It's not a coincidence that Harry Dean Stanton featured in so many singular and effective films: Alien, Repo Man, The Godfather Part II, Twin Peaks: Fire Walk With Me (and The Return), Paris, Texas, to name a few. Stanton had an unmatched quality that brought everyday characters to life, and which could make them feel at home in stories of fantastic proportion without fracturing a film's reality.
Roger Ebert coined the Stanton-Walsh rule: "No movie featuring either Harry Dean Stanton or M. Emmet Walsh in a supporting role can be altogether bad. An exception was Chattahoochee (1990), starring Walsh. Stanton's record is still intact." Years after Ebert wrote that blurb, I'd argue that Stanton's record remains.
Brett, the laconic engineer's assistant Stanton played in Alien, was just a working schmoe who happened to toil in outer space. His conversational input was often limited to the word "right," like a human Groot stuck in a dead-end job. But Harry Dean Stanton's face was more expressive than almost anyone, and in his encounter with the film's vicious alien he displays a stunned inability to process the moment that breaks convention. The moment is direct and understated, and all the more effective for its avoidance of histrionics.
Harry Dean Stanton was familiar, like a guy who was somehow always buying cigarettes at the gas station every time you went to fill up. But he understood the power of the moment – he could move in, set up shop, and make a life in one pregnant pause – and conveyed, seemingly without effort, the sense that his characters had lived. That they were living.
Harry Dean Stanton died today at the age of 91, of natural causes, at Cedars-Sinai Hospital in Los Angeles. He was an actor, a raconteur, a singer. He played regular gigs in Los Angeles, singing country and folk and lounge songs at The Mint, on Pico. The green room at The Mint has a wood plaque on the wall naming it the "Harry Dean Room."
Stanton was a veteran of World War II, serving in the Navy. His first TV and film roles were in the mid-1950s, as he hit 30. A late start by many measures.
That late start was balanced by over sixty years in entertainment, and Stanton's more recent roles are still on screens and utterly of the moment. He played a significant and compassionate role in Twin Peaks: The Return. The movie Lucky, directed by the actor John Carroll Lynch with Stanton in the lead role, is just getting to theaters now.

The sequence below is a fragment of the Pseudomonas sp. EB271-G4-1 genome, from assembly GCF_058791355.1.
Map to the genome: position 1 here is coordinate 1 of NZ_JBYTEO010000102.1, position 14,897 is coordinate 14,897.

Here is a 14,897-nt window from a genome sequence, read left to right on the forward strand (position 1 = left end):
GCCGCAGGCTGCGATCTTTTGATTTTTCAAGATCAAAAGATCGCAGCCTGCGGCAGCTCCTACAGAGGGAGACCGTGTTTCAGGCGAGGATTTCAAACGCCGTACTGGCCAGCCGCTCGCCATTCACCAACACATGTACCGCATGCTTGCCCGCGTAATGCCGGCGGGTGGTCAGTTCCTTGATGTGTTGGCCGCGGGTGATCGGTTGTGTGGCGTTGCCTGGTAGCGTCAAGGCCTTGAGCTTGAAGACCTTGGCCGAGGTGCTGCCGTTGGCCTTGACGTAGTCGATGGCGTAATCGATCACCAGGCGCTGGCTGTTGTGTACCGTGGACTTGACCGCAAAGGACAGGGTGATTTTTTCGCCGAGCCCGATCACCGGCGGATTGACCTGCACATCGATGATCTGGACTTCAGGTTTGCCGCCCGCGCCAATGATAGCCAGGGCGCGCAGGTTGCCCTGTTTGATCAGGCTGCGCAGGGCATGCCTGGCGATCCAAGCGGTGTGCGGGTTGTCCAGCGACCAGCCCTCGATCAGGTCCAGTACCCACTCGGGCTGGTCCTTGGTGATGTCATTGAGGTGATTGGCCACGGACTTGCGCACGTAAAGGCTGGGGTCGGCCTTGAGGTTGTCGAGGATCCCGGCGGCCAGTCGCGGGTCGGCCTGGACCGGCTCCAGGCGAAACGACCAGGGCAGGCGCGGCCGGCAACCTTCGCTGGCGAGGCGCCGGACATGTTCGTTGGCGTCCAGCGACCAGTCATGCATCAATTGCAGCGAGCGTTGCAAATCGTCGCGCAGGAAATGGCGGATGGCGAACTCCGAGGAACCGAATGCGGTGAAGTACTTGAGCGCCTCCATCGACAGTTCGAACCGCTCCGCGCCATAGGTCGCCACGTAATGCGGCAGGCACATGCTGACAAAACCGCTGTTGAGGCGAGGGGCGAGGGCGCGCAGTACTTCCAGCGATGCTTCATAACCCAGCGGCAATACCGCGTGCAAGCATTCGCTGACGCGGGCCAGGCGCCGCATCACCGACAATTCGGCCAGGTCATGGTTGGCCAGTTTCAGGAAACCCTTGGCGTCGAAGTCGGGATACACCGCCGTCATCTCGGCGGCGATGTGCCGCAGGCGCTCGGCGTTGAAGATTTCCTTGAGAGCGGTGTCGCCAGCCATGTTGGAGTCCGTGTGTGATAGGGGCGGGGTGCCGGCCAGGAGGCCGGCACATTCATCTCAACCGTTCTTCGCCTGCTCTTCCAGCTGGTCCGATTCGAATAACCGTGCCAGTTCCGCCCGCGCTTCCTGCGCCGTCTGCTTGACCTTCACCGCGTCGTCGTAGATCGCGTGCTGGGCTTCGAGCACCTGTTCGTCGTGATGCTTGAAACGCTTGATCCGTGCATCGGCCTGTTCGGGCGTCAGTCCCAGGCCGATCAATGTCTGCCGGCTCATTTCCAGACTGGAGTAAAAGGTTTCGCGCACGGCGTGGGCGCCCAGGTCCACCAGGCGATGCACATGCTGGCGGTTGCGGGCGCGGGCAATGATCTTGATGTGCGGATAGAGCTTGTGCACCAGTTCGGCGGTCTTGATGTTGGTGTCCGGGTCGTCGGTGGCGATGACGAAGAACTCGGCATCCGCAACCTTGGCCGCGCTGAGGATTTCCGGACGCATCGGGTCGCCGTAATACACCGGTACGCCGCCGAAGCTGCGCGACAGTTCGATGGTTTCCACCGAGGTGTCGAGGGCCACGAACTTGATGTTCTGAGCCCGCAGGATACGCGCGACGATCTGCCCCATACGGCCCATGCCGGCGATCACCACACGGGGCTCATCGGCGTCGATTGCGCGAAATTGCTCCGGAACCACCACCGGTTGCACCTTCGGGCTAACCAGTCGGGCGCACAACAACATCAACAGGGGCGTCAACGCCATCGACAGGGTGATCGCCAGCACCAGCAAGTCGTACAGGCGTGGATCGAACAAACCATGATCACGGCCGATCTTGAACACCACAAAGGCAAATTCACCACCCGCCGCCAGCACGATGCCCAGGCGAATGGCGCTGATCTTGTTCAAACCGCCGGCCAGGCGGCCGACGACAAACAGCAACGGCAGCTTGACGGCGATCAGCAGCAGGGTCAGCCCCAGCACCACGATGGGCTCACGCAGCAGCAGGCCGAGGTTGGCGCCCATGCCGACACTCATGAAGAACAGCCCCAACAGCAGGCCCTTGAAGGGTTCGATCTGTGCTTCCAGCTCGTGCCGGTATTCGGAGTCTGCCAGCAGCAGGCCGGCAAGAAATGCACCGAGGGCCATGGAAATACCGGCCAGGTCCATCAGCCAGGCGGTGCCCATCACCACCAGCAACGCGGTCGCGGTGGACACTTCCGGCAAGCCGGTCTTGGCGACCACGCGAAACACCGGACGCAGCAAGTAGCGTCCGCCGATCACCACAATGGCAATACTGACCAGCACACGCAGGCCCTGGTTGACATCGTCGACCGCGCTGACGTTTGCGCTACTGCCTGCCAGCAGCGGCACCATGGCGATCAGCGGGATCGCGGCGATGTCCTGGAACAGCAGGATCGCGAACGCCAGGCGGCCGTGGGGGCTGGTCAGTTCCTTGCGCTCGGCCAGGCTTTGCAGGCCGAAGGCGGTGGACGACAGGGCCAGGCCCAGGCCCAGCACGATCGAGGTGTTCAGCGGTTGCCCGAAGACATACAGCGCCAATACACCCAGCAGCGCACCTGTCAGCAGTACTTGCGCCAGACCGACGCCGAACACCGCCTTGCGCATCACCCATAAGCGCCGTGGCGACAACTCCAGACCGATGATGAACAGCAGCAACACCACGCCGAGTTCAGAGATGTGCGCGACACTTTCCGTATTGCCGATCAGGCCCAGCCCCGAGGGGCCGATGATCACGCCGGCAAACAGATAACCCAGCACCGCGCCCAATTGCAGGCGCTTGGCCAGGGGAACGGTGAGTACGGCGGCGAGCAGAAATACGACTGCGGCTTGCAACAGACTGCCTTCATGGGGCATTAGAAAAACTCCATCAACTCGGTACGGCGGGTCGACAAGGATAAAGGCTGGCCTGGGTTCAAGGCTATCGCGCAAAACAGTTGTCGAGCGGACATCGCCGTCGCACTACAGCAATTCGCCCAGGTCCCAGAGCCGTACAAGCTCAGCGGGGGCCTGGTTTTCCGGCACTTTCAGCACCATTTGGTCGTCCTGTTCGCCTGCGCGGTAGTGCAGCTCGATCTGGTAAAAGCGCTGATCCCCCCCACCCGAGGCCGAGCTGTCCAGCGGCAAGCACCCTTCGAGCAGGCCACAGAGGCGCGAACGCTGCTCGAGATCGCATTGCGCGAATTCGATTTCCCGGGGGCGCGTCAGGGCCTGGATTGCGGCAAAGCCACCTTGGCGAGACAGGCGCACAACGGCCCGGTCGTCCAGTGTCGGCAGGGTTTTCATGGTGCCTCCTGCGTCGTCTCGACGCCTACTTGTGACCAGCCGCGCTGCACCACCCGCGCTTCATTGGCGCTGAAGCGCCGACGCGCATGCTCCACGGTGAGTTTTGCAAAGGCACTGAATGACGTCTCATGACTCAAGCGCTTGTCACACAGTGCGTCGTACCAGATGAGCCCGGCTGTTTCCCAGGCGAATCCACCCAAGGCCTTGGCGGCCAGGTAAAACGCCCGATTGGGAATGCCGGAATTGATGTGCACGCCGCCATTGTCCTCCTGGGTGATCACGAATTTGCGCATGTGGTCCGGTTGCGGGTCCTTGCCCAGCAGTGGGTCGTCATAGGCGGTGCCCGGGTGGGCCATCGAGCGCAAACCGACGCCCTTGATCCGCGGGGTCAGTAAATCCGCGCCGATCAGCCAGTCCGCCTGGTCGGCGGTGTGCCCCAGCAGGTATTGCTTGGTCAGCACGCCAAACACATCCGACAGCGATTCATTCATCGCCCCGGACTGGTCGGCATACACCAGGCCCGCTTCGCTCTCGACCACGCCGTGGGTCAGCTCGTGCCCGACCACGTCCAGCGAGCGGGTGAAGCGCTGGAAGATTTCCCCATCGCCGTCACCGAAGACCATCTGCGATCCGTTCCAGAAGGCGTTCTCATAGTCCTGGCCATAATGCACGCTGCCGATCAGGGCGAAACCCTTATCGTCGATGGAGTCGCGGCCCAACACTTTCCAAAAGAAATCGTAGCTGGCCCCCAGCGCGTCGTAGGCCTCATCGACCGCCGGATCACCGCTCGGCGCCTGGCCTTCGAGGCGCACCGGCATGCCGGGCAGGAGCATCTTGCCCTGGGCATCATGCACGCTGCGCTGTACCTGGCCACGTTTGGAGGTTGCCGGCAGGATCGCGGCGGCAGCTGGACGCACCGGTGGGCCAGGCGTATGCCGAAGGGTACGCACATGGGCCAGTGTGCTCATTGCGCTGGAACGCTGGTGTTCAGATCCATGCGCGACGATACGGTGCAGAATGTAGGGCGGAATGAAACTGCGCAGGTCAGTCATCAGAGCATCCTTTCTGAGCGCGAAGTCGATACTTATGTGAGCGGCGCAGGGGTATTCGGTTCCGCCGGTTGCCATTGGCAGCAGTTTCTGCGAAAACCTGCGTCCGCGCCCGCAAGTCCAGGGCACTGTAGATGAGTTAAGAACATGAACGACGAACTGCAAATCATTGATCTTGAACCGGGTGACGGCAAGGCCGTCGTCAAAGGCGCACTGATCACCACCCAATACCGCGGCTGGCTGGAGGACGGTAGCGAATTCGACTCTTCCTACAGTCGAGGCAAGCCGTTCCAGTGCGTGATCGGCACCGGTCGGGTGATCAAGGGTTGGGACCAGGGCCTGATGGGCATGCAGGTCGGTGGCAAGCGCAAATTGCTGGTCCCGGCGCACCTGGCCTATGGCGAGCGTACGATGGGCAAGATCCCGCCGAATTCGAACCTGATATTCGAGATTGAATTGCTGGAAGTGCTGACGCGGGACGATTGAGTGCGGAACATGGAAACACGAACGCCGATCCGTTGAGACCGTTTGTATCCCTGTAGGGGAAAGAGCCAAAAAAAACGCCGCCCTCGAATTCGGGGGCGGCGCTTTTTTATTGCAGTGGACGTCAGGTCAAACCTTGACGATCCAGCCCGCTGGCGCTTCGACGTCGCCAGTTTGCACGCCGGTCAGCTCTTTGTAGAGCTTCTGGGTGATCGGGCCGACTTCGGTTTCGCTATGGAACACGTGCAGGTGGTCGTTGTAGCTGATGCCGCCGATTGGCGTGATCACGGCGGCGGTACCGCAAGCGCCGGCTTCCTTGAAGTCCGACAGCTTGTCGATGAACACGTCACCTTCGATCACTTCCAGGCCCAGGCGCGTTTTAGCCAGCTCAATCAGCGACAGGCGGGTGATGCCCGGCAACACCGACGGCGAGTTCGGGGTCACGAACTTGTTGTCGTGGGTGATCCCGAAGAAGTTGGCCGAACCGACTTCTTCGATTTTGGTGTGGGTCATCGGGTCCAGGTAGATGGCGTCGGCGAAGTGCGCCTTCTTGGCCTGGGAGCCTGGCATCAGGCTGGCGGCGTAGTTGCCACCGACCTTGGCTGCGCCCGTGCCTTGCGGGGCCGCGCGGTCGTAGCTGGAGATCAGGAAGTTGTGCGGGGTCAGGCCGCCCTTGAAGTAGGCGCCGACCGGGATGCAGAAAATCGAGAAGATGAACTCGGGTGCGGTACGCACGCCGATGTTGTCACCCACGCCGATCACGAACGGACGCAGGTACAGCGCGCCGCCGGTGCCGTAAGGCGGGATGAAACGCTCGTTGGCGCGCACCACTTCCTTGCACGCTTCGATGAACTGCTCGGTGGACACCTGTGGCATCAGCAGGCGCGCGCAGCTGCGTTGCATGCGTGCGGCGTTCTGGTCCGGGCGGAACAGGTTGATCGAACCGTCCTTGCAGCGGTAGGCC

Conveying the accomplishments of Harry Dean Stanton in a few hundred words is impossible; even a small selection of his films could be the basis for a film festival, or a masters course of study. Certainly every other working actor can learn something from Stanton's ready empathy and intuitive command of the simplest sentence.
In Twin Peaks: The Return, Stanton reprised his role as Carl Rodd, the once-irascible manager of a run-down trailer park. As we return to the character decades after his 1992 debut, however, we find a man who has mellowed, who turns moments of solemn contemplation into the centerpiece of his afternoons. Witnessing a child struck by a car – then seeing the child's soul, seemingly departing heavenward – he comforts the boy's grieving mother with little more than the depth of his gaze.
That gaze understands and empathizes with loss, and the onrushing fear of a new life without the child. Stanton always seemed to understand and accept so many of the things we try to brush aside: solitude, pain, loneliness, uncertainty. He made all these difficult things plain as part of life, and then he made life look beautiful despite, and often because of the persistence of those trials. His movies, and his face, will stay with you, and your life might be a little better for it.